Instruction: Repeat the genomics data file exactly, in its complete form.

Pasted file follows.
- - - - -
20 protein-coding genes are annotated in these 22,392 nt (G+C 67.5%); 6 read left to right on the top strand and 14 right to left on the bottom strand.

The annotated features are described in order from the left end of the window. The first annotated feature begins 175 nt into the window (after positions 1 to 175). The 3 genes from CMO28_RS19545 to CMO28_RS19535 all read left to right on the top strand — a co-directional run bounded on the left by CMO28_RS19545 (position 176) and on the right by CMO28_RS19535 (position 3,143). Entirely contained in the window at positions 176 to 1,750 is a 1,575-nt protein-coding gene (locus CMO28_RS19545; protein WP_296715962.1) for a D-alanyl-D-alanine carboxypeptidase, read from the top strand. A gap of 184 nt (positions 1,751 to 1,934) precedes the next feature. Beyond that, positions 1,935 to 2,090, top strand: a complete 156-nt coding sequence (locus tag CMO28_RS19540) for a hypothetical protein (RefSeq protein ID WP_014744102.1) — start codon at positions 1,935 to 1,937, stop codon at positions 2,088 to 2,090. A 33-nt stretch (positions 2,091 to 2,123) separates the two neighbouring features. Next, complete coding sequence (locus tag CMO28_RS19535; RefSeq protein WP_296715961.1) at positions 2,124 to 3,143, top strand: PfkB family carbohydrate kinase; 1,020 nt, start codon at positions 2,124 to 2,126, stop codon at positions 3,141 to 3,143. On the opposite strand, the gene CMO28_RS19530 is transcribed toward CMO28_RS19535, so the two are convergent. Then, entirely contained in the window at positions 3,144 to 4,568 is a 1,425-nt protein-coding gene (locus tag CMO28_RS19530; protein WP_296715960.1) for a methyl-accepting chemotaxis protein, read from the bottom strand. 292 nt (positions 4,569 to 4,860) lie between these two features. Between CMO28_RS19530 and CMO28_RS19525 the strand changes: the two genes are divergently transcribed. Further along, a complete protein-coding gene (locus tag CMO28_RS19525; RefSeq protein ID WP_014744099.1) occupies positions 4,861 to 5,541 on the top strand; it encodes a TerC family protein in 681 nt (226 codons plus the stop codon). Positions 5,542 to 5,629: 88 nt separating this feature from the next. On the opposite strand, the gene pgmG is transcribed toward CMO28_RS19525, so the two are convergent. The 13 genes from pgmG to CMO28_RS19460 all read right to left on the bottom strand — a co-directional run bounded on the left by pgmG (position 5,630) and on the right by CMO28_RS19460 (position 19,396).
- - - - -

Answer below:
20 protein-coding genes are annotated in these 22,392 nt (G+C 67.5%); 6 read left to right on the top strand and 14 right to left on the bottom strand.

The annotated features are described in order from the left end of the window. The first annotated feature begins 175 nt into the window (after positions 1 to 175). The 3 genes from CMO28_RS19545 to CMO28_RS19535 all read left to right on the top strand — a co-directional run bounded on the left by CMO28_RS19545 (position 176) and on the right by CMO28_RS19535 (position 3,143). Entirely contained in the window at positions 176 to 1,750 is a 1,575-nt protein-coding gene (locus CMO28_RS19545; protein WP_296715962.1) for a D-alanyl-D-alanine carboxypeptidase, read from the top strand. A gap of 184 nt (positions 1,751 to 1,934) precedes the next feature. Beyond that, positions 1,935 to 2,090, top strand: a complete 156-nt coding sequence (locus tag CMO28_RS19540) for a hypothetical protein (RefSeq protein ID WP_014744102.1) — start codon at positions 1,935 to 1,937, stop codon at positions 2,088 to 2,090. A 33-nt stretch (positions 2,091 to 2,123) separates the two neighbouring features. Next, complete coding sequence (locus tag CMO28_RS19535; RefSeq protein WP_296715961.1) at positions 2,124 to 3,143, top strand: PfkB family carbohydrate kinase; 1,020 nt, start codon at positions 2,124 to 2,126, stop codon at positions 3,141 to 3,143. On the opposite strand, the gene CMO28_RS19530 is transcribed toward CMO28_RS19535, so the two are convergent. Then, entirely contained in the window at positions 3,144 to 4,568 is a 1,425-nt protein-coding gene (locus tag CMO28_RS19530; protein WP_296715960.1) for a methyl-accepting chemotaxis protein, read from the bottom strand. 292 nt (positions 4,569 to 4,860) lie between these two features. Between CMO28_RS19530 and CMO28_RS19525 the strand changes: the two genes are divergently transcribed. Further along, a complete protein-coding gene (locus tag CMO28_RS19525; RefSeq protein ID WP_014744099.1) occupies positions 4,861 to 5,541 on the top strand; it encodes a TerC family protein in 681 nt (226 codons plus the stop codon). Positions 5,542 to 5,629: 88 nt separating this feature from the next. On the opposite strand, the gene pgmG is transcribed toward CMO28_RS19525, so the two are convergent. The 13 genes from pgmG to CMO28_RS19460 all read right to left on the bottom strand — a co-directional run bounded on the left by pgmG (position 5,630) and on the right by CMO28_RS19460 (position 19,396).